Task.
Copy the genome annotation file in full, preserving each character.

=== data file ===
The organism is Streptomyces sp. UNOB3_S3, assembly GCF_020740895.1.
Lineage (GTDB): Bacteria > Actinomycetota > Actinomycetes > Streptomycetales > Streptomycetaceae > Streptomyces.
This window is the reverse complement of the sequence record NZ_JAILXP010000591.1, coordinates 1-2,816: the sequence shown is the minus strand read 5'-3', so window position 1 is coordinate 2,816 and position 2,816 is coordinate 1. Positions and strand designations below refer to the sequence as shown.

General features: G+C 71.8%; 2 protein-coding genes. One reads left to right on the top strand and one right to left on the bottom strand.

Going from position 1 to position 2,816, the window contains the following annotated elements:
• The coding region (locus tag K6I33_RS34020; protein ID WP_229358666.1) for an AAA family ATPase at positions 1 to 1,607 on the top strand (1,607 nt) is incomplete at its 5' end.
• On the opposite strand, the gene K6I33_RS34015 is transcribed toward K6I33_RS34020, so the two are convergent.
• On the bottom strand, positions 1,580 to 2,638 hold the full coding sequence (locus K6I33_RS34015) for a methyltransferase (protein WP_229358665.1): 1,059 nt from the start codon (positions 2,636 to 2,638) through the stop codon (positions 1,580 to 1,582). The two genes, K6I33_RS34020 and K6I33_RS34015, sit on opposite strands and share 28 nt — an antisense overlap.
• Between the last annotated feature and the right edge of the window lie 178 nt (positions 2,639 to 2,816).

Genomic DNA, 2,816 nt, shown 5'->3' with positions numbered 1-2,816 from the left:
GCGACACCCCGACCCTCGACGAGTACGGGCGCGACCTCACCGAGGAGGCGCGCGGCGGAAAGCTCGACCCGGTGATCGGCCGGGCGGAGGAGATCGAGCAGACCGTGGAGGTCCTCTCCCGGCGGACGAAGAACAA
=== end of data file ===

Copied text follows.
The organism is Streptomyces sp. UNOB3_S3, assembly GCF_020740895.1.
Lineage (GTDB): Bacteria > Actinomycetota > Actinomycetes > Streptomycetales > Streptomycetaceae > Streptomyces.
This window is the reverse complement of the sequence record NZ_JAILXP010000591.1, coordinates 1-2,816: the sequence shown is the minus strand read 5'-3', so window position 1 is coordinate 2,816 and position 2,816 is coordinate 1. Positions and strand designations below refer to the sequence as shown.

General features: G+C 71.8%; 2 protein-coding genes. One reads left to right on the top strand and one right to left on the bottom strand.

Going from position 1 to position 2,816, the window contains the following annotated elements:
• The coding region (locus tag K6I33_RS34020; protein ID WP_229358666.1) for an AAA family ATPase at positions 1 to 1,607 on the top strand (1,607 nt) is incomplete at its 5' end.
• On the opposite strand, the gene K6I33_RS34015 is transcribed toward K6I33_RS34020, so the two are convergent.
• On the bottom strand, positions 1,580 to 2,638 hold the full coding sequence (locus K6I33_RS34015) for a methyltransferase (protein WP_229358665.1): 1,059 nt from the start codon (positions 2,636 to 2,638) through the stop codon (positions 1,580 to 1,582). The two genes, K6I33_RS34020 and K6I33_RS34015, sit on opposite strands and share 28 nt — an antisense overlap.
• Between the last annotated feature and the right edge of the window lie 178 nt (positions 2,639 to 2,816).

Genomic DNA, 2,816 nt, shown 5'->3' with positions numbered 1-2,816 from the left:
GCGACACCCCGACCCTCGACGAGTACGGGCGCGACCTCACCGAGGAGGCGCGCGGCGGAAAGCTCGACCCGGTGATCGGCCGGGCGGAGGAGATCGAGCAGACCGTGGAGGTCCTCTCCCGGCGGACGAAGAACAA